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In another scenario, Metrolinx emphasizes that the best transit plan is a good land-use plan around transit investments. Toronto has tried the “build it and they will come” approach to subway building with the Sheppard line, and while there’s been some condo development along Sheppard Avenue, it has failed to generate significant subway ridership in what’s still a car-oriented part of the city. There’s no reason to think city council will do any better planning for their one subway stop at Scarborough Centre.
This is especially true given that the only consistent rationale for the subway is that Toronto’s eastern tier “deserves” a subway: the extension certainly hasn’t been sold to Scarborough voters as something that will drive the kind of massive change necessary to actually make it a success.
What about climate change? Here, Metrolinx stresses the need for a redundant network of transit services, so that if an extreme weather event closes one part of the system, others can take up the slack. Even outside the climate-change context, transit redundancy is sound planning — so it’s unfortunate that Toronto is gambling billions on a single point of failure: if anything (weather, fire, medical or police emergency) closes the Scarborough Centre station, tens of thousands of people will have to rely on buses, unless they’re within walking/cycling distance of Kennedy or Warden stations.
The subway plan manages to be even less resilient than the current creaky Scarborough RT it will replace. Of course, plenty of riders don’t even realize they’ll lose the SRT when the subway opens — but what’s one more deception on top of all the others?
Other scenarios in Metrolinx’s report don’t touch on technology or planning choices, yet they still provide grounds for skepticism of Toronto’s plan. The “economic decline” scenario, which imagines a GTA left behind by global trends, doesn’t open an obvious line of attack on the subway, for example, but it’s already a profound waste of money — it’s not going to become more affordable if Ontario finds itself poorer than expected.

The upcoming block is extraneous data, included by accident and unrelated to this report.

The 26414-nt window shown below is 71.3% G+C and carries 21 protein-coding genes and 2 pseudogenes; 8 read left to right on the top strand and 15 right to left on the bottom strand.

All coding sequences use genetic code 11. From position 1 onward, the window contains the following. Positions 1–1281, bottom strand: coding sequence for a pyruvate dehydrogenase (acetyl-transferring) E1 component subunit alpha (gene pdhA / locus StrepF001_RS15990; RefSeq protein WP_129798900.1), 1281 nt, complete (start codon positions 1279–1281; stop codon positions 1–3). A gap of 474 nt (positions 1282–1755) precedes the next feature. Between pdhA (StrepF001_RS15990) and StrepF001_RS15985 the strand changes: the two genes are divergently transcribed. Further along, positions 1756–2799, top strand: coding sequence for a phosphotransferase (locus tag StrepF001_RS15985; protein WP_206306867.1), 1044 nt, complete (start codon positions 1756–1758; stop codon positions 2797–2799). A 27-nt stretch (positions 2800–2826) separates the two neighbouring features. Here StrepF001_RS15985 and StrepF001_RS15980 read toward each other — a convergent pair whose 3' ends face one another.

All of this is predictable. The Scarborough subway isn’t just a bad choice by the Liberals at Queen’s Park and by Toronto city council: it’s bad by nearly every metric we have for assessing these kinds of decisions. So it’s not really a surprise that Metrolinx’s effort to predict the future is so damning, if only implicitly.
It won’t matter, of course: the Liberals have made squandering billions of dollars a core part of their political program, and the Progressive Conservatives are, if anything, even more subway-crazy. The New Democrats have carefully said they’ll “respect the decision of city council,” which leaves at least the chance of undoing this disaster should sanity ever return to city hall. But the NDP also watched Olivia Chow’s defeat in 2014 and aren’t sticking their necks out any farther.
So we’re left with the worst-case scenario: nobody is willing to change course despite ever-growing evidence that we’ve made a terrible mistake. And nobody will be able to say they weren’t warned, repeatedly.